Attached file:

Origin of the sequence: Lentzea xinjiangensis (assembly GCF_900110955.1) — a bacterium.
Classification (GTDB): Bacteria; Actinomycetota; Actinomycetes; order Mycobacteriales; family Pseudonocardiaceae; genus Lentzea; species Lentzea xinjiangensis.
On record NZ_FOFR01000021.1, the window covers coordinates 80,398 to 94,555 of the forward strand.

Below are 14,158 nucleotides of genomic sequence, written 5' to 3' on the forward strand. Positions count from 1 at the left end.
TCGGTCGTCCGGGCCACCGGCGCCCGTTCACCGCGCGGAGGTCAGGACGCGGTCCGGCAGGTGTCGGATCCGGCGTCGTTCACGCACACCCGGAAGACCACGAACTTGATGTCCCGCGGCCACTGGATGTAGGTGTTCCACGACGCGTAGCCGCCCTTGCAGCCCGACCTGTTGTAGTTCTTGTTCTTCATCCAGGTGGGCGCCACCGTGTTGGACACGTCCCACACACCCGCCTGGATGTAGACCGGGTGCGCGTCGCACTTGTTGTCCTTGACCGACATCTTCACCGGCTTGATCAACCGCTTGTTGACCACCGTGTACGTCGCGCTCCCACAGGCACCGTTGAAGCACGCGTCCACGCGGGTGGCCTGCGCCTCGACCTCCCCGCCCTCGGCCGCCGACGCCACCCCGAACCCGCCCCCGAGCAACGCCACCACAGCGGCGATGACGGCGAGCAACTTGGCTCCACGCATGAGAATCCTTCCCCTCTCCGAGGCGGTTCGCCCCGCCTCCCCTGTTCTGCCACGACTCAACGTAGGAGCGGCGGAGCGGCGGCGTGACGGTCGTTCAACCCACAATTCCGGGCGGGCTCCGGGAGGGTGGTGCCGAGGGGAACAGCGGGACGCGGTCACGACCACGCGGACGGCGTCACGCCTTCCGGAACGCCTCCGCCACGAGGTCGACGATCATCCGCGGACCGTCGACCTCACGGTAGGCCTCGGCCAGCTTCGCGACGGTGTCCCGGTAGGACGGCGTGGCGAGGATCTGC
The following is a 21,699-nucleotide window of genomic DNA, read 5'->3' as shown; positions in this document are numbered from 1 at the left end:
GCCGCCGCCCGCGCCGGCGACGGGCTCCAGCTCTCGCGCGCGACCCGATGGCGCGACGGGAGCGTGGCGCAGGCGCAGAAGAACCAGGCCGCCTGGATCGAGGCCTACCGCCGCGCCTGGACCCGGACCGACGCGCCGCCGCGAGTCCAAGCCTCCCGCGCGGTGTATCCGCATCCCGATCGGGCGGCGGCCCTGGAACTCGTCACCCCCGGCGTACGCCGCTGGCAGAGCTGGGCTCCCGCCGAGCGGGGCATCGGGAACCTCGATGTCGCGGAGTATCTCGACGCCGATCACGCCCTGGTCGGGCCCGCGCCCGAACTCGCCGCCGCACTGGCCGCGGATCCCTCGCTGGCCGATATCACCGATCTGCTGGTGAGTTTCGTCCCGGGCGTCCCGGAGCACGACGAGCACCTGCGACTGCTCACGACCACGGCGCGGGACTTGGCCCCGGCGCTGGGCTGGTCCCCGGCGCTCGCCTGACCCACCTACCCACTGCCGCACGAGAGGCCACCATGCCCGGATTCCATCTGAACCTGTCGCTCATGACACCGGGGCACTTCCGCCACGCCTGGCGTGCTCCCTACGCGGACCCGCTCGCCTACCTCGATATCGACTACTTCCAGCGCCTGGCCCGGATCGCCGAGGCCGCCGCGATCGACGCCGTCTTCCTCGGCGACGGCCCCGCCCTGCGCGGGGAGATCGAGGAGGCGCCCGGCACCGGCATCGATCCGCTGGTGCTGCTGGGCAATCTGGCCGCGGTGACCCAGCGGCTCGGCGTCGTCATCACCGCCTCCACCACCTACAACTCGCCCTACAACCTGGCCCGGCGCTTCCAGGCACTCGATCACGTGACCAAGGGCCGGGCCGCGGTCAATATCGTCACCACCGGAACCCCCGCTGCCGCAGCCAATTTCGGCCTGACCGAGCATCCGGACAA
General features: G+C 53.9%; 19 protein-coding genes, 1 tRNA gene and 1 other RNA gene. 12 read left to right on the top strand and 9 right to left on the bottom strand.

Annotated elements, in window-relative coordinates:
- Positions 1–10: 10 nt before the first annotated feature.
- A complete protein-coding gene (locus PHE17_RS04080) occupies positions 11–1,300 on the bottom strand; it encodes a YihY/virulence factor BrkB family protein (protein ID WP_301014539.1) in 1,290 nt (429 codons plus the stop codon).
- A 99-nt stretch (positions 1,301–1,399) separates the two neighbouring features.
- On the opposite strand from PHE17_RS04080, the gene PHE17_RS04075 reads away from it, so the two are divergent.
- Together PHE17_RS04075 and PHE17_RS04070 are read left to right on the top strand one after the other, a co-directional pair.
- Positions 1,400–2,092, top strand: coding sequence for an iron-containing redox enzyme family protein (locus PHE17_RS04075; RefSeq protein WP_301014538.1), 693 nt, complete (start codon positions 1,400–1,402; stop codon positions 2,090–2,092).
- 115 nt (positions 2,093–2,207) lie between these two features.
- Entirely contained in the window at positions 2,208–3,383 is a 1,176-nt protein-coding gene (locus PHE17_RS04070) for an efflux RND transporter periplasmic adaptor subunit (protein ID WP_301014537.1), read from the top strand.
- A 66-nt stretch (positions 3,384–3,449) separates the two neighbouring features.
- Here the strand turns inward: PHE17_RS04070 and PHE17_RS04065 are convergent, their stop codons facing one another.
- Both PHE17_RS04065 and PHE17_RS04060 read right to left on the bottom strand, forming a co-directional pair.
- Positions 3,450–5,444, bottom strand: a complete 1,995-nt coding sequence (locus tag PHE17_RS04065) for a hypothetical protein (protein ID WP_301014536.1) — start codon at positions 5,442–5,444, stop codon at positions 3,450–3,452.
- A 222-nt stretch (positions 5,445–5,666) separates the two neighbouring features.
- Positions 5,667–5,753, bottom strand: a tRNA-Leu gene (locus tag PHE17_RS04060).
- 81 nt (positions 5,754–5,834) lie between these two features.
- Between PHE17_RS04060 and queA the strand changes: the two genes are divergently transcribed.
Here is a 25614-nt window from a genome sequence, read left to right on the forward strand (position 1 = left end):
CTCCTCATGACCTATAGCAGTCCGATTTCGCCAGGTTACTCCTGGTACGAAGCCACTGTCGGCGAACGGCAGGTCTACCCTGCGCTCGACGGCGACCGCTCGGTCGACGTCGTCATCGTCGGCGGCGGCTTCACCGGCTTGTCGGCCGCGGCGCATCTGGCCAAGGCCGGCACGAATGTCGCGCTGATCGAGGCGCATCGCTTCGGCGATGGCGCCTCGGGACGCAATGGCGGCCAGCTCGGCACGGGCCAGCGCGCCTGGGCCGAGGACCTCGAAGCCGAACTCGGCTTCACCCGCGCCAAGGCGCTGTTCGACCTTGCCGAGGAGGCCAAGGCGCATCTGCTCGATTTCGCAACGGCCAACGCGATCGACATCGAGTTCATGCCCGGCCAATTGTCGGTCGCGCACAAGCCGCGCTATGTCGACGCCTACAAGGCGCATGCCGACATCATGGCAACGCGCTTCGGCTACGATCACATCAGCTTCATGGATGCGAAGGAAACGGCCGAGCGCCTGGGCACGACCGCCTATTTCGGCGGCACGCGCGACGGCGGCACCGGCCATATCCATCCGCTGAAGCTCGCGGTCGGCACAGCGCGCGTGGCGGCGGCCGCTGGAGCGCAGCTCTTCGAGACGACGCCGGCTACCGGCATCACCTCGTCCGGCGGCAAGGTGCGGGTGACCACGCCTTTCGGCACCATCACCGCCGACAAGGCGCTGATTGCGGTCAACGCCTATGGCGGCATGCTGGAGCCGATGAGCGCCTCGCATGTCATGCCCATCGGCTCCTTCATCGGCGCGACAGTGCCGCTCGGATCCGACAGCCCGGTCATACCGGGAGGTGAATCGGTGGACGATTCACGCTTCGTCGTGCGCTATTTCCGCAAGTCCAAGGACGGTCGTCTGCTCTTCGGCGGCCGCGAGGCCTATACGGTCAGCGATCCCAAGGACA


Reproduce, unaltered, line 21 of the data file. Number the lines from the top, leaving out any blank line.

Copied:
- Positions 3,450–5,444, bottom strand: a complete 1,995-nt coding sequence (locus tag PHE17_RS04065) for a hypothetical protein (protein ID WP_301014536.1) — start codon at positions 5,442–5,444, stop codon at positions 3,450–3,452.